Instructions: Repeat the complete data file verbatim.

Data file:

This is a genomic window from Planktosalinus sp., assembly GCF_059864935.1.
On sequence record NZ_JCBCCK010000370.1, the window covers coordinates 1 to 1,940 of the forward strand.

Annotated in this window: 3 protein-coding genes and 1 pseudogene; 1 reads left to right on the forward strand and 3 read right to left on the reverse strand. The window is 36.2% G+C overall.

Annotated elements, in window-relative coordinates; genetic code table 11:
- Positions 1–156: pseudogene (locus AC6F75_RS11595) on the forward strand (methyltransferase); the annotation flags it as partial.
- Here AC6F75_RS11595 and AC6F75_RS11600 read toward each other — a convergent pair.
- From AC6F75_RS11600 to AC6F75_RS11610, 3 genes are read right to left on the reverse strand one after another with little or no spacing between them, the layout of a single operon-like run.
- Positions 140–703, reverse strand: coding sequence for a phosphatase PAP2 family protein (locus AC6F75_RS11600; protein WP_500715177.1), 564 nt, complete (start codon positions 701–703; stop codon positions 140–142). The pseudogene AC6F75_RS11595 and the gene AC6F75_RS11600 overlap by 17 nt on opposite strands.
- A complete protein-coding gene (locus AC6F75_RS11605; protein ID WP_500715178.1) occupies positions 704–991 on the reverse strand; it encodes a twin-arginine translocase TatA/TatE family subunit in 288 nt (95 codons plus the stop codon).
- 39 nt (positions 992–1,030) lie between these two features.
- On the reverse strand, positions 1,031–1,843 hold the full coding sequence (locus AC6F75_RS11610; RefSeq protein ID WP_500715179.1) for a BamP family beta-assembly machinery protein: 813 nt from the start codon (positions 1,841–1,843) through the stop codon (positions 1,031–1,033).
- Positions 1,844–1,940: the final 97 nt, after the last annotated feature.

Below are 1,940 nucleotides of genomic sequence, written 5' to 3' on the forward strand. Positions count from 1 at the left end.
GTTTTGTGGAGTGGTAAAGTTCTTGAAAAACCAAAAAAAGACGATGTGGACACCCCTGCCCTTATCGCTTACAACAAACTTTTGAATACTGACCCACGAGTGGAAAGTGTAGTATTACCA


This is a genomic window from Planktosalinus sp., assembly GCF_059864935.1.
On sequence record NZ_JCBCCK010000370.1, the window covers coordinates 1 to 1,940 of the forward strand.

Annotated in this window: 3 protein-coding genes and 1 pseudogene; 1 reads left to right on the forward strand and 3 read right to left on the reverse strand. The window is 36.2% G+C overall.

Annotated elements, in window-relative coordinates; genetic code table 11:
- Positions 1–156: pseudogene (locus AC6F75_RS11595) on the forward strand (methyltransferase); the annotation flags it as partial.
- Here AC6F75_RS11595 and AC6F75_RS11600 read toward each other — a convergent pair.
- From AC6F75_RS11600 to AC6F75_RS11610, 3 genes are read right to left on the reverse strand one after another with little or no spacing between them, the layout of a single operon-like run.
- Positions 140–703, reverse strand: coding sequence for a phosphatase PAP2 family protein (locus AC6F75_RS11600; protein WP_500715177.1), 564 nt, complete (start codon positions 701–703; stop codon positions 140–142). The pseudogene AC6F75_RS11595 and the gene AC6F75_RS11600 overlap by 17 nt on opposite strands.
- A complete protein-coding gene (locus AC6F75_RS11605; protein ID WP_500715178.1) occupies positions 704–991 on the reverse strand; it encodes a twin-arginine translocase TatA/TatE family subunit in 288 nt (95 codons plus the stop codon).
- 39 nt (positions 992–1,030) lie between these two features.
- On the reverse strand, positions 1,031–1,843 hold the full coding sequence (locus AC6F75_RS11610; RefSeq protein ID WP_500715179.1) for a BamP family beta-assembly machinery protein: 813 nt from the start codon (positions 1,841–1,843) through the stop codon (positions 1,031–1,033).
- Positions 1,844–1,940: the final 97 nt, after the last annotated feature.

Below are 1,940 nucleotides of genomic sequence, written 5' to 3' on the forward strand. Positions count from 1 at the left end.
GTTTTGTGGAGTGGTAAAGTTCTTGAAAAACCAAAAAAAGACGATGTGGACACCCCTGCCCTTATCGCTTACAACAAACTTTTGAATACTGACCCACGAGTGGAAAGTGTAGTATTACCA